Treatment for opioid use disorder is a process that should be carefully managed by a patient and their health care team. This is especially true for women who are pregnant or have newborn children. Fortunately, medication-assisted treatment can be provided during pregnancy and after childbirth and this is often the safest treatment with the best outcome for baby and mother. To assist patients and care provides with learning about options and planning the treatment that is best for other and baby, SAMHSA has published Healthy Pregnancy Healthy Baby fact sheets.
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The opioids crisis is affecting communities across the nation. The disease of opioid use disorder does not discriminate. As the Assistant Secretary for Mental Health and Substance Use, I believe strongly that we must do all we can to stem the tide of this crisis; however, I believe we must take measured, well-thought-out and responsible steps to do this.
The temptation to develop seemingly quick solutions is understandable but I urge the nation to proceed instead with caution.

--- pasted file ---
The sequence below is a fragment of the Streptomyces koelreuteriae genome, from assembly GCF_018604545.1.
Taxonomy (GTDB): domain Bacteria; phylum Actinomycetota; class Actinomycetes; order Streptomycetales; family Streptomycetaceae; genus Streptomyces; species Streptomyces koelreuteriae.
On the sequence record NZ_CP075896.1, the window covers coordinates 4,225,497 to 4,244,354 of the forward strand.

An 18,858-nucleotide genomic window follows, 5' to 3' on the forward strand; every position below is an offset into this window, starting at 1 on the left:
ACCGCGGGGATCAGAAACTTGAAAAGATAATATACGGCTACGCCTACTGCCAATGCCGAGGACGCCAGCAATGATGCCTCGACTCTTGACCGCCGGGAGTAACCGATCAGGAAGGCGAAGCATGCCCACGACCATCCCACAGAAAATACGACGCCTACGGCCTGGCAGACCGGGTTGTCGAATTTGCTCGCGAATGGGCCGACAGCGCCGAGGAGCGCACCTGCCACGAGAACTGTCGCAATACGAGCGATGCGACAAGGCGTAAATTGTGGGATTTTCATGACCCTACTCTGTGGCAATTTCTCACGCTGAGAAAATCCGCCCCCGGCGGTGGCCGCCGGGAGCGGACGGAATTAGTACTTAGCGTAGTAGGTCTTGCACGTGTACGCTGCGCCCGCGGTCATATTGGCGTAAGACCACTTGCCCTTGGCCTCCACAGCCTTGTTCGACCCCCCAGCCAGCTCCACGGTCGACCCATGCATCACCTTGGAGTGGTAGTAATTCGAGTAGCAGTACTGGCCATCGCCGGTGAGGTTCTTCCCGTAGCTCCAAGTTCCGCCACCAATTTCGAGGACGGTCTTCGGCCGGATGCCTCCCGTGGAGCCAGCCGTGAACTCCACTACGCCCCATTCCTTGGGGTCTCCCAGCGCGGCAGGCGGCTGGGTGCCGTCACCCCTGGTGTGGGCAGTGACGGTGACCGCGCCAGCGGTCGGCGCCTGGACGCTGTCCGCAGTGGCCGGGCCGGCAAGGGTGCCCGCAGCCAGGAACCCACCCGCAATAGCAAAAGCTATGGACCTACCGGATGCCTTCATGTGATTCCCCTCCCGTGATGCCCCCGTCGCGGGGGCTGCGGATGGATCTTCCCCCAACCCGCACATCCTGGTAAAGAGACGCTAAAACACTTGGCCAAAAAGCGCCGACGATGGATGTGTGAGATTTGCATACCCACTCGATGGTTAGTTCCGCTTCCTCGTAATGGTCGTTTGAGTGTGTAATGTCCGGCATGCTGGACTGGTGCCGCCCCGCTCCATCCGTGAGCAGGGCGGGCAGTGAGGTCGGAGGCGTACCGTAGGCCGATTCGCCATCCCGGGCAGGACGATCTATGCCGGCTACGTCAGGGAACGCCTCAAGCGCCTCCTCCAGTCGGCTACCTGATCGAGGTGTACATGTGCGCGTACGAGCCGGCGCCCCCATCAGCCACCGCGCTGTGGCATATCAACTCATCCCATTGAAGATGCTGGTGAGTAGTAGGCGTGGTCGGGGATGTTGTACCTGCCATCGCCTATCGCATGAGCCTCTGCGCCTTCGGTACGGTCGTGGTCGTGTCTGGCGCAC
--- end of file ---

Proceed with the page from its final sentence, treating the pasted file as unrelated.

Opioid use disorder is one of the most serious public health challenges facing our nation, affecting nearly 2.4 million Americans in 2015. Unfortunately, many who need treatment are not receiving it.
Last week, the U.S. Department of Health and Human Services (HHS) detailed several new actions that we are taking to address the country’s opioid crisis. One of these actions was Yesing the final rule to increase the patient limit for practitioners prescribing buprenorphine. This rule aims to improve access to buprenorphine, which is prescribed along with behavioral health services as part of medication-assisted treatment (MAT).
The opioid problem won’t wait. Seventy-eight people die every day in the United States from an opioid overdose. Nearly 2.2 million Americans struggle every day with an addiction to opioid pain medications or illegal opioids like heroin. Opioid addiction, also called opioid use disorder, is a complex disease associated with chronic drug use, high-risk behavior, and a host of other medical and behavioral complications.
In the United States, the profile of opioid misuse and opioid use disorder is changing. Nonmedical use of prescription opioids has become as significant a problem as heroin use. In 2013, approximately 4.5 million people reported nonmedical use of prescription pain relievers in the past month and 289,000 reported use of heroin in the past month. Despite the enormity of the problem, the vast majority of people with an opioid use disorder do not receive medication-assisted treatment (MAT) because of limited treatment capacity, financial obstacles, social bias, and other barriers to care.